Written by LeisureGuy

15 February 2017 at 3:50 pm

Posted in Food, Low carb, Recipes

Things that make me lose heart: School lunch division

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It’s depressing how difficult it is to implement changes that are obviously for the better, particularly when those changes are to improve things for children. One of the weaknesses of capitalism is that it has no moral sense.

The chart below is from a must-read article I have already blogged, but I just could not get this out of my mind:

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I highly recommend reading the article itself, “Revenge of the Lunch Lady.” It’s depressing the degree to which the welfare of children counts for nothing in political calculus.

Written by LeisureGuy

12 February 2017 at 12:39 pm

The casual cruelty of the Republican party and the emergence of a local hero

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Jane Black has an article at Huffington Post, “Revenge of the Lunch Lady,” that is totally worth reading just for the personal drama and vindication of a government employee. Read the whole thing, but let me quote just one section. (The article is long, but fascinating.)

. . . To those unfamiliar with the absurdist theater of school lunch, it is puzzling, even maddening, that feeding kids nutritious food should be so hard. You buy good food. You cook it. You serve it to hungry kids.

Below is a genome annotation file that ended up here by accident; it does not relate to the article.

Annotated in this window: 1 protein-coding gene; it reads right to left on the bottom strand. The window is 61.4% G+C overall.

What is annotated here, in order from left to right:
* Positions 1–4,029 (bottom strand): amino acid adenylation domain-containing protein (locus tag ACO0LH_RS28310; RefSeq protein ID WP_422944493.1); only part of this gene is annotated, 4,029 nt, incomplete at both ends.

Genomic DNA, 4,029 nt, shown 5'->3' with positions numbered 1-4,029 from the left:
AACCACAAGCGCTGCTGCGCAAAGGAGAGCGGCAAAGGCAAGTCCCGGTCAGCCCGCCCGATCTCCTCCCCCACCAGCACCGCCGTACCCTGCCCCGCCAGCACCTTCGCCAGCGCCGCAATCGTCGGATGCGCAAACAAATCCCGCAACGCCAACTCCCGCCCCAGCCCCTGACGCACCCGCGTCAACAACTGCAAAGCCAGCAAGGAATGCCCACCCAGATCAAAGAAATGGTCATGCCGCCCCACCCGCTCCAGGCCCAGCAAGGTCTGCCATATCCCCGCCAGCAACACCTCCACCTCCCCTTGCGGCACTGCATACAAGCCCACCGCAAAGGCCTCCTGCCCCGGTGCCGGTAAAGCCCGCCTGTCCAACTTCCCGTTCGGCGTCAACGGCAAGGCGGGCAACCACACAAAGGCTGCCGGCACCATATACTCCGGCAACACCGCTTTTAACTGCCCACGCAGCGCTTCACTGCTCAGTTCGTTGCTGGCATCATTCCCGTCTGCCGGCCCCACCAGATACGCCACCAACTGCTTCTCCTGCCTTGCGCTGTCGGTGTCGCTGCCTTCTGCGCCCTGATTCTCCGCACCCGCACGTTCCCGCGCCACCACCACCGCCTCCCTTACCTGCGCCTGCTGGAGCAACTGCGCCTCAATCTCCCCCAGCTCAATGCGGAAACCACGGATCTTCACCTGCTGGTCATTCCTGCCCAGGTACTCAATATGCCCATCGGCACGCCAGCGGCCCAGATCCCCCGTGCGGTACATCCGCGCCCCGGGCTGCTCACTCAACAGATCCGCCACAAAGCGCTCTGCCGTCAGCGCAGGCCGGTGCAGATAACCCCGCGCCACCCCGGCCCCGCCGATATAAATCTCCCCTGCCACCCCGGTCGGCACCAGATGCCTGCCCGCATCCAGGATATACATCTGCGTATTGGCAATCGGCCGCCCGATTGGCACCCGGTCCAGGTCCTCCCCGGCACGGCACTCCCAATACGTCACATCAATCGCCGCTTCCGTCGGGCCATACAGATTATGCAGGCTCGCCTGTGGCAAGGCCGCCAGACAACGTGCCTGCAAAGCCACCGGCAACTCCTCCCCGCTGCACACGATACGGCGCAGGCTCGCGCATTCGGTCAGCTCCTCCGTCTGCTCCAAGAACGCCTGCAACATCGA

Yet the National School Lunch Program, an $11.7 billion behemoth that feeds more than 31 million children each day, is a mess, and has been for years. Conflicts of interest were built into the program. It was pushed through Congress after World War II with the support of military leaders who wanted to ensure that there would be enough healthy young men to fight the next war, and of farmers who were looking for a place to unload their surplus corn, milk and meat. The result was that schools became the dumping ground for the cheap calories our modern agricultural system was designed to overproduce.

This tension has played out over and over again, with children usually ending up the losers. A case in point: In 1981, America was awash in surplus dairy. The government’s Inland Storage and Distribution Center—a network of tunnels beneath Kansas City, Missouri—was filled with 200 million pounds of cheese and butter, stacked “like frozen pillars and stretching over acres of gray stone floor,” according to The Associated Press. In an effort to ease the glut, the USDA purchased millions of pounds of dairy for schools. But, according to Janet Poppendieck, a professor at Hunter College who specializes in poverty and hunger, this encouraged dairy farmers to keep on milking. So in 1986 the government had to create a new program, the Whole Herd Buyout, which paid farmers to slaughter the dairy cows. The government then bought the beef, which was turned into hamburger, taco meat and so on for school lunch.